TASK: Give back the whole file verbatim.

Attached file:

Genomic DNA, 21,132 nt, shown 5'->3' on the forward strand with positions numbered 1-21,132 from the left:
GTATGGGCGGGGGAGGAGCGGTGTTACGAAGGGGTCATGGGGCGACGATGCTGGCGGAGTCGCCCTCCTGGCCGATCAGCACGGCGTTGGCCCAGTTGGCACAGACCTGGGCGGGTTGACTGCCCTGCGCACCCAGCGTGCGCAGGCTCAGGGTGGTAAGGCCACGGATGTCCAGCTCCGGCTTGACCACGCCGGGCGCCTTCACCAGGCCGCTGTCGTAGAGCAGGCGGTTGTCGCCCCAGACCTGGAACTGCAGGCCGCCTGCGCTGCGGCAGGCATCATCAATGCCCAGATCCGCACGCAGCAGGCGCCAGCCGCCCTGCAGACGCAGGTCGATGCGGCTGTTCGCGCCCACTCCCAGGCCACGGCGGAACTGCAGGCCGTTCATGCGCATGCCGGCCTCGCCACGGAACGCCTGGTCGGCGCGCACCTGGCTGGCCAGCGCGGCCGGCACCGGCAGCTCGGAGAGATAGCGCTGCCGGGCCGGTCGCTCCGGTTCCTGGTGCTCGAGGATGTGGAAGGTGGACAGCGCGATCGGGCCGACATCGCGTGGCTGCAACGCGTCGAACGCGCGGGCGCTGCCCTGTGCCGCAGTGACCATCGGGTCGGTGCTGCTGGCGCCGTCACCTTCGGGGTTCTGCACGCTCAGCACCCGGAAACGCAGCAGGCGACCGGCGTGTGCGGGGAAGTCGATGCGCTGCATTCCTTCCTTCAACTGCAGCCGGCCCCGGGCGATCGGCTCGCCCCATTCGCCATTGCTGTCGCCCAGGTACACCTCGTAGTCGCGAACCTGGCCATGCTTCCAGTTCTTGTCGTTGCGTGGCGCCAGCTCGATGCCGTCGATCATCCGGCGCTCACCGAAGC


Genomic DNA, 21,132 nt, shown 5'->3' on the forward strand with positions numbered 1-21,132 from the left:
GTATGGGCGGGGGAGGAGCGGTGTTACGAAGGGGTCATGGGGCGACGATGCTGGCGGAGTCGCCCTCCTGGCCGATCAGCACGGCGTTGGCCCAGTTGGCACAGACCTGGGCGGGTTGACTGCCCTGCGCACCCAGCGTGCGCAGGCTCAGGGTGGTAAGGCCACGGATGTCCAGCTCCGGCTTGACCACGCCGGGCGCCTTCACCAGGCCGCTGTCGTAGAGCAGGCGGTTGTCGCCCCAGACCTGGAACTGCAGGCCGCCTGCGCTGCGGCAGGCATCATCAATGCCCAGATCCGCACGCAGCAGGCGCCAGCCGCCCTGCAGACGCAGGTCGATGCGGCTGTTCGCGCCCACTCCCAGGCCACGGCGGAACTGCAGGCCGTTCATGCGCATGCCGGCCTCGCCACGGAACGCCTGGTCGGCGCGCACCTGGCTGGCCAGCGCGGCCGGCACCGGCAGCTCGGAGAGATAGCGCTGCCGGGCCGGTCGCTCCGGTTCCTGGTGCTCGAGGATGTGGAAGGTGGACAGCGCGATCGGGCCGACATCGCGTGGCTGCAACGCGTCGAACGCGCGGGCGCTGCCCTGTGCCGCAGTGACCATCGGGTCGGTGCTGCTGGCGCCGTCACCTTCGGGGTTCTGCACGCTCAGCACCCGGAAACGCAGCAGGCGACCGGCGTGTGCGGGGAAGTCGATGCGCTGCATTCCTTCCTTCAACTGCAGCCGGCCCCGGGCGATCGGCTCGCCCCATTCGCCATTGCTGTCGCCCAGGTACACCTCGTAGTCGCGAACCTGGCCATGCTTCCAGTTCTTGTCGTTGCGTGGCGCCAGCTCGATGCCGTCGATCATCCGGCGCTCACCGAAGC